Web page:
• Social element: You can bond with other volunteers and like-minded animal lovers.
  • Cost: Both your time and monetary investment are much lesser compared to actually owning a pet.
  • Less direct stress: If your pet falls sick, you have to take care of it all the time. At the shelter, there are other people helping out with the work, so it's less stressful for you.
  • Flexibility (possibly): While a shelter will most likely ask you to give a regular schedule, you might be able to ask for different dates etc. if you have extra work or have to attend a conference. Asking somebody to take care of your pet at short notice might be relatively difficult.

Cons:

  • Compassion fatigue: If most of the animals are usually kept in poor conditions or if most of them are sick, and there isn't much you can do about it (lack of funding, poor management), then taking care of the animals all the time can take a toll on your mental well-being.
  • Possible "break-up": If your favourite animal at the shelter is adopted by somebody, you might not be able to stay in touch (of course, this depends on the owner).
  • Lack of intimacy: If you have a pet, you are probably best chums. You can cuddle them, take silly pictures, take them for a walk anywhere etc. However, if you don't spend much time at the shelter (say 3-4 hours a week or less), it may take a much longer time (and it will be more difficult) to bond with the animals.

Other factors to consider (depending on your priorities and opinions):

  • Animal welfare: You are helping a large number of animals at the shelter. Even if you are adopting one animal as a pet, you are just improving the life of one animal.
  • Young animals: A young animal like a puppy or a kitten will demand roughly the same amount of time from you as an infant (of course this also depends on the breed/infant in question). This can be difficult to manage unless you have a partner helping you out. At the shelter, there are others helping you out.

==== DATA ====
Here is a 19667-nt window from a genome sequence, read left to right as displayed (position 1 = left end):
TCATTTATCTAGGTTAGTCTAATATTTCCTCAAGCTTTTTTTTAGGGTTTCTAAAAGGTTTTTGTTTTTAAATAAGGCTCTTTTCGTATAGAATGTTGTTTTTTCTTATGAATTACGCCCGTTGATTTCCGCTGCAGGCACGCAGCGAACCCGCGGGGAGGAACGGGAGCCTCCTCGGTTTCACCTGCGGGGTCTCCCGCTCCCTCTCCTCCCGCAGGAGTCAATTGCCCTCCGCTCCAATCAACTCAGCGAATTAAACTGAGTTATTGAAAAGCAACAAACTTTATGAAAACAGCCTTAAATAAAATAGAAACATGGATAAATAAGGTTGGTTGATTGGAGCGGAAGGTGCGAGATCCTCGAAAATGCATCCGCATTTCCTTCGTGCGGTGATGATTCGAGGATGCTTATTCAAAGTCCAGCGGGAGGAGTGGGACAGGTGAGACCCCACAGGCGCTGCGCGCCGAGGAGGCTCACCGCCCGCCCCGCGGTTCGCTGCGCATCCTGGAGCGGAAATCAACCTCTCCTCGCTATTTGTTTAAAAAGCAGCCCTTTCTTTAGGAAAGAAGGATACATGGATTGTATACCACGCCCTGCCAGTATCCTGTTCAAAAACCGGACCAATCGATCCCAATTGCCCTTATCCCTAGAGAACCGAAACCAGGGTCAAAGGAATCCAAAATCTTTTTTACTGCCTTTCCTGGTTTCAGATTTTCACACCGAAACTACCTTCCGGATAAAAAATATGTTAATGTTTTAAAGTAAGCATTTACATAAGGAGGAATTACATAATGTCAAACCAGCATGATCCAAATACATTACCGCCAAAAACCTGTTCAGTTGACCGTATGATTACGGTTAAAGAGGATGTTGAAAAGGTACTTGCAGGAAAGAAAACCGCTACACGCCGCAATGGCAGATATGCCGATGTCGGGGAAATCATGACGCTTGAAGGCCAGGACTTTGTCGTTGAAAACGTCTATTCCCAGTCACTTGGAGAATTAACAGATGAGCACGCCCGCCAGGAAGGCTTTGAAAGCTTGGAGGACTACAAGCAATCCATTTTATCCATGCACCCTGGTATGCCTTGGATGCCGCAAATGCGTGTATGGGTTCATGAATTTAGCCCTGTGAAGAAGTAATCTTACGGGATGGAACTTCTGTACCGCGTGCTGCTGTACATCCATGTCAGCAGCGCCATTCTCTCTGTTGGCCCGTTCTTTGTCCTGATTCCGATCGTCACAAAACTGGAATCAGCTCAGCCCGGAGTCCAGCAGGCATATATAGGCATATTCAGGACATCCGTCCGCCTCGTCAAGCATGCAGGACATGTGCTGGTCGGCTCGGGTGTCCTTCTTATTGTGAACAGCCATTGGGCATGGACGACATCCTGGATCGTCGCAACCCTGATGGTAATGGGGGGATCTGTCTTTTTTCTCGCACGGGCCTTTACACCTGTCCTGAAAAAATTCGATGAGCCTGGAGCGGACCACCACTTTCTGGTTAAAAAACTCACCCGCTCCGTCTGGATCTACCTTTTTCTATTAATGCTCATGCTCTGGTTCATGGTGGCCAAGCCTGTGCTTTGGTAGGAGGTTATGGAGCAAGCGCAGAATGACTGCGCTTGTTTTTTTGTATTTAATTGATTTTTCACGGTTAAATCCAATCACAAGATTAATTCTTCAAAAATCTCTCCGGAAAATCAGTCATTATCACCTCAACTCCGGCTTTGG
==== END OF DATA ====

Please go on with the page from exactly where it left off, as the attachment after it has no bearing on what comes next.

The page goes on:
Note: Some shelters do not keep young puppies/kittens but give them out to foster parents who take care of them for 8-10 weeks or more.

Guifa has mentioned fostering as an option as well in the answer here. With fostering, you have the pros of "Contact with animals" and "Cost" and the cons of "break-up" where it might be difficult for you to separate from the adopted animal and possibly "lack of intimacy" depending on your fostering duration.

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When I was an undergraduate (engineering) , I wanted a dog. The summer before my senior year I got a large blue-heeler mix from my cousin. Immediately my life changed because my dog was a bright smiling face for me to return home to at the end of the day, which cured alot of loneliness that I had during that time. In addition, my dog would require 2-3 walks per day of about 20 minutes each, so I got much more exercise than I would have if I did not get a pet. 6 years later I still have my dog and she still provides the same benefits as when I got her. I enjoy the responsibility and companionship of a dog and it definitely helped me during school because of the social aspect. I would walk her around my university and people would often stop to pet her, compliment her, etc.

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I have always wanted a dog, then I started my PhD and thought it is better now, the first year is always a bit calmer... So I got a puppy, a whippet puppy, indeed the first 2 months my productivity went waaaay down because I could sleep and had to go home many times and was worried. But after those 2 months I had the most perfect dog - does not chew, was house trained (after much effort xD), did not bark, did not scratch and I let her loose on the house (this took many months, increase one division of the house per month).

Now, half-way through my PhD, I actually want another :)

nothing helps more those awful tired days than that dogs smiley face. I force myself to have lunch at home and never do more than 6 hours morning 6 hours afternnon because she needs to potty, so I never work more than 12 hours, and my productivity is higher, my lifestyle too! and social stuff, I try to take her!

is great to have a best friend living with you during the PhD, and I would chose a dog everytime!